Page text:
Some of the trailers we've covered this year and in the past rely on roof-top tents for sleeping accommodations, but the iKamper Hardtop One is the first standalone roof-top tent to earn a place on one of our annual best camper lists since we began compiling them in 2013. Roof-top tents provide a light, simple, affordable alternative to camping trailers and motorhome conversions, but they tend to look quite the same from one make and model to the next, without a lot of unique innovation separating them.
South Korea's iKamper makes a simple but very useful improvement upon the average roof tent by combining two styles – the hard-shell pop-top and fold-out tent – into one. With that move comes the merging of advantages; the Hardtop One offers a tough, compact, aerodynamic shell during driving, sets up quickly with integrated gas struts and provides more sleeping space than any hard-shell competitor we compared it to. The 49 sq ft (4.55 sq m) of floor space can sleep three adults or a family of four.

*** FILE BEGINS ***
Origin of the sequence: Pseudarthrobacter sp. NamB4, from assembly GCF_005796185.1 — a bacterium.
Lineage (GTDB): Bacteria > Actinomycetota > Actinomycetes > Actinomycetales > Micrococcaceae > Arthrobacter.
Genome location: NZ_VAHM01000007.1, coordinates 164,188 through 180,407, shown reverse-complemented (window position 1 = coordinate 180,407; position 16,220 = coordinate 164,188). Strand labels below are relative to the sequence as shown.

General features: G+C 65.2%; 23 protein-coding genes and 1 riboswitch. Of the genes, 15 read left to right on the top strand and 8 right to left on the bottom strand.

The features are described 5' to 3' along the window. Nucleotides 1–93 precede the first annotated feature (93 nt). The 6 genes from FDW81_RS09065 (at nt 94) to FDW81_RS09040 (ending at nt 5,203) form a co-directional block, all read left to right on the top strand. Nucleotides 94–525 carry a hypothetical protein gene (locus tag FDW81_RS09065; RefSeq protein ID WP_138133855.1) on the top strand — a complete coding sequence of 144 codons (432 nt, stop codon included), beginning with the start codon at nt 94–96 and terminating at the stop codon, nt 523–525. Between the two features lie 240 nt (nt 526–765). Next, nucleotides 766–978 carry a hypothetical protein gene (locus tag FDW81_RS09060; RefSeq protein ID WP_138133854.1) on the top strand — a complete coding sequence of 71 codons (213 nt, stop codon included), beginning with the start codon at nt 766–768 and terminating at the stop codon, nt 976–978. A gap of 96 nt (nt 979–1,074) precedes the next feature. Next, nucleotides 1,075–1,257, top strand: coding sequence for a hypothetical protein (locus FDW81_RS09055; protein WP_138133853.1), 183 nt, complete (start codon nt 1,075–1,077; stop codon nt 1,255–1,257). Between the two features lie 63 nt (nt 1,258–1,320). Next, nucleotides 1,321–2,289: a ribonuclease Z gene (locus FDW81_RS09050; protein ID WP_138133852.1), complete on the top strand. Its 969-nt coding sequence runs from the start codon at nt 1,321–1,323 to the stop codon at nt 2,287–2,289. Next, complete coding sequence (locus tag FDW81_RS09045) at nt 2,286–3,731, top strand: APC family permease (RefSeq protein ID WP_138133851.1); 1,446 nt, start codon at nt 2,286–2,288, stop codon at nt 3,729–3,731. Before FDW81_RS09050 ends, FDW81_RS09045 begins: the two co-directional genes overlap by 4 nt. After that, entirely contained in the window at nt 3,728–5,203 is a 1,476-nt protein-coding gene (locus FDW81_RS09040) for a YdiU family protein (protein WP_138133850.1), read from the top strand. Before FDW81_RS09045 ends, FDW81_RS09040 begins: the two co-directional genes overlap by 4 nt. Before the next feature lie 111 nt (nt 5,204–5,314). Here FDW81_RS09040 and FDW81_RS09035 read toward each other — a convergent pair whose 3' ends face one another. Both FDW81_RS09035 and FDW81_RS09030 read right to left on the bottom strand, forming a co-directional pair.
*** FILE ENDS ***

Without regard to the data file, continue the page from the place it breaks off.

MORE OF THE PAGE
A small, lightweight pop-up tent camper with a convenient twist, the ScarabRV is a nice option for trailer camping by compact car or motorcycle. Its 300 pounds (136 kilograms) are concentrated low to the ground, a fact that the driver should be happy about when towing, especially if he or she has experience towing heavier, broader trailers.
Unlike other pop-ups, which require manual actions like unlatching, cranking, pulling and folding at camp, the inflatable ScarabRV leaps to life in about a minute at the push of a remote control. You don't even have to leave the comfort of the car while the tent sets itself up, a nice advantage anytime it's cold or rainy. The inflation system can also be used to pump up equipment like air mattresses and inflatable kayaks.